On Lebanon and Lamia Joreige’s “Uncertain Times”

23 January, 2023

Lamia Joreige’s “Uncertain Times” is on view at Marfa’ gallery in Beirut through Feb. 9, 2023, Tuesday to Friday, 12 – 7 pm and by appointment. This review includes excerpts of Amaya-Akkermans’s interview with the artist. (See end of article for upcoming dates with Lamia Joreige.)


Arie Amaya-Akkermans


“Nobody knows what really happened” is the conclusion that Lebanese visual artist and filmmaker Lamia Joreige reached upon investigating the story of the death of her great-grandfather, Ass’ad Daou, in 1916, a year after a massive locust invasion devastated Mount Lebanon and contributed to the great famine that resulted in over 200,000 deaths. The circumstances of the time, in the middle of World War I, couldn’t have been more dramatic: the Allied Powers blockaded the Eastern Mediterranean in order to circumscribe the Ottoman Empire’s military maneuverability, and Djemal Pasha, commander of the Ottoman Fourth Army, deliberately barred much-needed crops from Syria from entering Lebanon.

Daou, who had established a law school in Batroun, modern-day Lebanon, and, in 1910, launched the newspaper Mashhad Al Ahwal, died in the most absurd circumstances. Joreige recounts:

Ass’ad climbed on a rock overlooking the land to watch the cloud of locusts and fell off the rock. Was he scared by the dreadful sight of hundreds of thousands of insects hovering the sky, or was he distracted and simply lost his balance? Our family belief is that Ass’ad did not receive proper medical treatment; he was immediately bandaged without any surgical intervention and died shortly after. He may have broken his spine, or hit his head provoking a blood hemorrhage.

This personal recollection was written by the artist for the visual montage “The Deadly Fall of My Grandfather,” part of the series “Uncertain Times” (2022), a heterogeneous body of work covering the period between 1913, which was the eve of the first World War, and 1920, when the French and English mandates for Syria/Lebanon and Palestine, respectively, were created following the war. “Uncertain Times” assembles drawings and texts by Joreige and presents them alongside selected archival documents and photographs from the World War I period in Lebanon and Palestine. Through these documents, drawn mostly from the Ottoman Imperial Archive in Istanbul, Turkey (but also from other sources), the viewer of the installation is exposed to fragments from a bygone world: censorship of the press, sectarianism, treason, executions, and protests.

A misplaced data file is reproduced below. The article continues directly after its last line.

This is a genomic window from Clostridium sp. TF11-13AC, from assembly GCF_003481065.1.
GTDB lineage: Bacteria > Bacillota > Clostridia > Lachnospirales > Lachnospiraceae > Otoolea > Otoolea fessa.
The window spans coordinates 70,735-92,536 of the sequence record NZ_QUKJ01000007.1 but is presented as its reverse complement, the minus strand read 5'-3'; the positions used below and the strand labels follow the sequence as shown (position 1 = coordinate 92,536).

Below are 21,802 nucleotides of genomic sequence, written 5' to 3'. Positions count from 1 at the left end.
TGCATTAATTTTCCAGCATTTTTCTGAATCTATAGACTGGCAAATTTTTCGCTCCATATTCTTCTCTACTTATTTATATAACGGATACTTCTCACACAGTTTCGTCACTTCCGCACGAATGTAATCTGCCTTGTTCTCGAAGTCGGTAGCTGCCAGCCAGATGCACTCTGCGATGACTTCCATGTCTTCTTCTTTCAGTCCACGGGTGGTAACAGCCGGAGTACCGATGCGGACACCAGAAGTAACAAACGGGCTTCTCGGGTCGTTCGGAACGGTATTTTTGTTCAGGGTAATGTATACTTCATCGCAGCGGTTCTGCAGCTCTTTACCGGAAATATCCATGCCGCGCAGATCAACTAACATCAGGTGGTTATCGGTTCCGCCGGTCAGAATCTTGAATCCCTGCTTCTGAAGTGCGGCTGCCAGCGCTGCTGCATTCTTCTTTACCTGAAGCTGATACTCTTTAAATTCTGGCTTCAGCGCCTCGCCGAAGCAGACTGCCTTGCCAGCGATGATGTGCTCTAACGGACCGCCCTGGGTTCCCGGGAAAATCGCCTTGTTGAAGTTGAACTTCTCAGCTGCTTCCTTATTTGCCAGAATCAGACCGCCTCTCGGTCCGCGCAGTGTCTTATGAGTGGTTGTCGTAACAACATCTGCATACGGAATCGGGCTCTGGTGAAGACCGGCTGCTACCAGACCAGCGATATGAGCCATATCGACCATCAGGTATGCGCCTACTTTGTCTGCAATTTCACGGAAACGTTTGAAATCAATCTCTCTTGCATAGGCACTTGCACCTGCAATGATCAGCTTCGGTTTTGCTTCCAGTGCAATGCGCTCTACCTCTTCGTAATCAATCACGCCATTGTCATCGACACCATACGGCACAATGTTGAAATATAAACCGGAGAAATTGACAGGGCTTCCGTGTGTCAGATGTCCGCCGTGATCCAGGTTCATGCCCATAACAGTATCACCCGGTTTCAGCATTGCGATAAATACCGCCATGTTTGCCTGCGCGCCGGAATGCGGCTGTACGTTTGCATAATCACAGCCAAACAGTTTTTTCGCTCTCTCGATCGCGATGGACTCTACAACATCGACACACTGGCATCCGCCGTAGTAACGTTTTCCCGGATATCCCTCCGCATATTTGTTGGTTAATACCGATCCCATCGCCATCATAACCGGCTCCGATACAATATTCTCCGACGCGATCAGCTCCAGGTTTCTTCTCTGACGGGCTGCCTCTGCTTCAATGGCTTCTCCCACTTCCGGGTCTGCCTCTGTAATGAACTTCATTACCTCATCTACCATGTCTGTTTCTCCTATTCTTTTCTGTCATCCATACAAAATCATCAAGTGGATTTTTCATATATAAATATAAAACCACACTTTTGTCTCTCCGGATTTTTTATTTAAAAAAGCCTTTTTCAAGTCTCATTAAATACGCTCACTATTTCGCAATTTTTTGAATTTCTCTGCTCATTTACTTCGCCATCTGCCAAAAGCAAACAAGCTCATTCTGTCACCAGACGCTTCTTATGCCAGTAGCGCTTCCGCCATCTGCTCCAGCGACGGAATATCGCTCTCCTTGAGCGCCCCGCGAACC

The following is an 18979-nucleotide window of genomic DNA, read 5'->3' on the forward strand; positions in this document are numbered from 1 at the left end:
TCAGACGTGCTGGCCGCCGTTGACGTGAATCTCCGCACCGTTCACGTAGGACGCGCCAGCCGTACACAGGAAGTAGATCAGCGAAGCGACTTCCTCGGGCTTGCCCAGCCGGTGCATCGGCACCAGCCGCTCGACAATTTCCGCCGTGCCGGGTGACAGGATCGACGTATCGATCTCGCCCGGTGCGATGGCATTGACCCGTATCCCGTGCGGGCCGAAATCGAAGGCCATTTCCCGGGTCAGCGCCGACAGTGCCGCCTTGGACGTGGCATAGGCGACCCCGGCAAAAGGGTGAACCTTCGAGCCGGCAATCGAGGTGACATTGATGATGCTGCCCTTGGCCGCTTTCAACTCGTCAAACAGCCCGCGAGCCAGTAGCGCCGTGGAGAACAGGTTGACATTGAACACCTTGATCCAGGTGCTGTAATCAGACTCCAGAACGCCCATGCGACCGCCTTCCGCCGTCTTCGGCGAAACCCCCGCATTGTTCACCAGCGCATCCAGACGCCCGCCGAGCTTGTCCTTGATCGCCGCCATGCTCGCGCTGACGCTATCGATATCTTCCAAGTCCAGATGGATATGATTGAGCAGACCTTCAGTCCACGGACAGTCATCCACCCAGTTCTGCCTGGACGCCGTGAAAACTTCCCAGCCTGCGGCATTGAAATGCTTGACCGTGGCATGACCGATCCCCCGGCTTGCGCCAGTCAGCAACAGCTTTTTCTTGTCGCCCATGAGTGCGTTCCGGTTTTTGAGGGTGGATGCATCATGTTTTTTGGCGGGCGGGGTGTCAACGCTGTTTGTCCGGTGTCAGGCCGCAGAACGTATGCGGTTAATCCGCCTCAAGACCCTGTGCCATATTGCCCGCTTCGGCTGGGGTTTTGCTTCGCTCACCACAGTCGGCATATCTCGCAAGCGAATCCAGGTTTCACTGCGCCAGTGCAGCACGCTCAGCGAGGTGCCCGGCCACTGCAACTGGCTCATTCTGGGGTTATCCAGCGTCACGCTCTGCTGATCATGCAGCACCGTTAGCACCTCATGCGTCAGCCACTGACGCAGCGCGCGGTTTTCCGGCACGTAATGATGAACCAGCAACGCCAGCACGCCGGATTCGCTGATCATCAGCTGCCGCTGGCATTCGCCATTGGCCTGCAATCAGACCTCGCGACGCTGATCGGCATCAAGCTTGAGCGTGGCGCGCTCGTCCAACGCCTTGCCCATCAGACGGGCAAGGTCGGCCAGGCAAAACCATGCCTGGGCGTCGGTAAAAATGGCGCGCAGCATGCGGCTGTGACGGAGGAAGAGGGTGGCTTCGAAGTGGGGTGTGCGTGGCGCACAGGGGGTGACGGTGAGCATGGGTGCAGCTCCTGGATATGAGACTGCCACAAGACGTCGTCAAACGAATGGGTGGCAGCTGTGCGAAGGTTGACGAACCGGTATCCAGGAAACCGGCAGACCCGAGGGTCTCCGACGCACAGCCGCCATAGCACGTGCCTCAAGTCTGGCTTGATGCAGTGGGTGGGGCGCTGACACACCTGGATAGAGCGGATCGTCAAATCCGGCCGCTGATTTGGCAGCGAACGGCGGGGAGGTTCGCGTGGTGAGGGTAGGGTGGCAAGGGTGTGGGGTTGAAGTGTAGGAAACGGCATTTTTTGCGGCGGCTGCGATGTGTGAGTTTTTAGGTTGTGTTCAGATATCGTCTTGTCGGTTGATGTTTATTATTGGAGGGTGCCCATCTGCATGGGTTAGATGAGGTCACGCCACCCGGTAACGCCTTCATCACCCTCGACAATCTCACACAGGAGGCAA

Inside the Marfa’ gallery’s exhibition of Lamia Joreige’s “Uncertain Times.”

But is it really a bygone world? There’s an underlying tension between the archive and the personal narrative, insofar as their respective orientations in time are concerned: Joreige speaks from the present towards the past and then returns to the present, whereas the archival document remains firmly fixed to the past, and cannot move in any other direction. The meeting, in the past, of the archive and the personal narrative is always the result of sheer chance.

Joreige’s montage is a composite image, but it is also a document and a personal recollection. The artist’s writing becomes an image among images, but not in the sense of a photograph or a painting — there’s no whole. It is a multitude of appearances and fragments. A year ago, Joreige wrote of what had motivated her to create “Uncertain Times” in an essay for Perambulation : “I wish to express the tensions and anxieties, but also the expectations felt by the population of that time. What were their hopes for the future? How did they survive? How would political issues be reflected in their daily lives? What were then the promises of democracy?”

In conversation with The Markaz Review, Joreige explained that, additionally, the recent (and ongoing) feeling of anxiety and uncertainty in the region helped to trigger her interest in looking back at a moment pregnant with profound historical transformation, rupture, fragmentation, and creation:

The project began when I started feeling that the uprising in Syria — something that was completely mind-blowing to us, had turned into a full-blown war and Syria became fragmented, just like Iraq. At the time I thought that it could reach Lebanon and the country could be itself redesigned and transformed in ways that were similar to the period between the world wars. Syria had been completely fragmented and we were living in total uncertainty. Conspiracy theories about the future of the region were as widespread as they had been throughout the 20th century.

The second iteration of “Uncertain Times” is now on view in Beirut at Marfa’. The exhibition consists of a long series of mixed media montages bringing together drawings, archival photographs, documents, and personal commentary, thereby creating a correspondence-of-sorts between text and image. Joreige is not merely connecting the past to the present, but probing what these events might mean for us here and now, knowing what we know today.

Lamia Joreige from “Uncertain Times,” Mapping a Transformation, Pera Museum, 17th Istanbul Biennial, 2022 (photo Sahir Ugur Eren).

In the multimedia installation “Mapping a Transformation” (2022), the first iteration of “Uncertain Times,” which was recently on view at the 17th Istanbul Biennial (Sept. 17-Nov. 11, 2022), Joreige focused on the migratory movement of Ottoman subjects fleeing military conscription and seeking opportunities elsewhere, the Ottoman First World War-era monopolization of crops that led to famine in Mount Lebanon, and Arab nationalist movements against Ottoman rule in the period 1913-1921. A variety of perspectives from Arabs, Turks, Armenians, and Europeans expressed the tensions and anxieties felt by people at the time, through books, articles, documents, and personal accounts.

Among these personal accounts, there are extracts from the diary of Ihsan Turjman, a Palestinian soldier in his early 20s, who was enrolled in the Ottoman army during World War I. This account reappears at the exhibition in Beirut in the montage titled “The Diary of a Young Ottoman Soldier” (2022). In his diary, Turjman writes passionately about a woman whom he hopes to marry, but also lays bare his more immediate concerns about fighting on behalf of the Ottomans: “I cannot imagine myself fighting in the desert front. And why should I go? To fight for my country? I am Ottoman by name only, for my country is the whole of humanity.”